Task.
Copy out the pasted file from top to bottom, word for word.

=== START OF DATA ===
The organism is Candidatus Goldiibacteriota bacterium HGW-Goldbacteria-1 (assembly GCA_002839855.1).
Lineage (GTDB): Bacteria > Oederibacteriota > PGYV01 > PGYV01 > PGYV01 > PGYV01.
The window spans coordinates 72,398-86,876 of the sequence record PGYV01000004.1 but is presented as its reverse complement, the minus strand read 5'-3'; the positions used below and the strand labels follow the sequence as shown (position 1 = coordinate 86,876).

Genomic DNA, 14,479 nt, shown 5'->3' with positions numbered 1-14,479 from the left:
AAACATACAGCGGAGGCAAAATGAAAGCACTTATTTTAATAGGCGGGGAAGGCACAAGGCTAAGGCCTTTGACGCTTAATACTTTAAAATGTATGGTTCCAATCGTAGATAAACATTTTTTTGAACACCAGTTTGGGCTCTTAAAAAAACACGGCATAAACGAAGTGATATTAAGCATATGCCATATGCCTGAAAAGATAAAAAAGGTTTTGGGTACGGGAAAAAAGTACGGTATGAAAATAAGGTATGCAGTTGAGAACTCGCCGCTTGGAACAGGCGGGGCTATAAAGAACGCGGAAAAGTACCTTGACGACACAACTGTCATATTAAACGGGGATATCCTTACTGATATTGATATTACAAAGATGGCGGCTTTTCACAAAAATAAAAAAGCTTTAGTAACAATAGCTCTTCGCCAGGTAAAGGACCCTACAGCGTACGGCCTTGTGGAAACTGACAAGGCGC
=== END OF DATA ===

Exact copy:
The organism is Candidatus Goldiibacteriota bacterium HGW-Goldbacteria-1 (assembly GCA_002839855.1).
Lineage (GTDB): Bacteria > Oederibacteriota > PGYV01 > PGYV01 > PGYV01 > PGYV01.
The window spans coordinates 72,398-86,876 of the sequence record PGYV01000004.1 but is presented as its reverse complement, the minus strand read 5'-3'; the positions used below and the strand labels follow the sequence as shown (position 1 = coordinate 86,876).

Genomic DNA, 14,479 nt, shown 5'->3' with positions numbered 1-14,479 from the left:
AAACATACAGCGGAGGCAAAATGAAAGCACTTATTTTAATAGGCGGGGAAGGCACAAGGCTAAGGCCTTTGACGCTTAATACTTTAAAATGTATGGTTCCAATCGTAGATAAACATTTTTTTGAACACCAGTTTGGGCTCTTAAAAAAACACGGCATAAACGAAGTGATATTAAGCATATGCCATATGCCTGAAAAGATAAAAAAGGTTTTGGGTACGGGAAAAAAGTACGGTATGAAAATAAGGTATGCAGTTGAGAACTCGCCGCTTGGAACAGGCGGGGCTATAAAGAACGCGGAAAAGTACCTTGACGACACAACTGTCATATTAAACGGGGATATCCTTACTGATATTGATATTACAAAGATGGCGGCTTTTCACAAAAATAAAAAAGCTTTAGTAACAATAGCTCTTCGCCAGGTAAAGGACCCTACAGCGTACGGCCTTGTGGAAACTGACAAGGCGC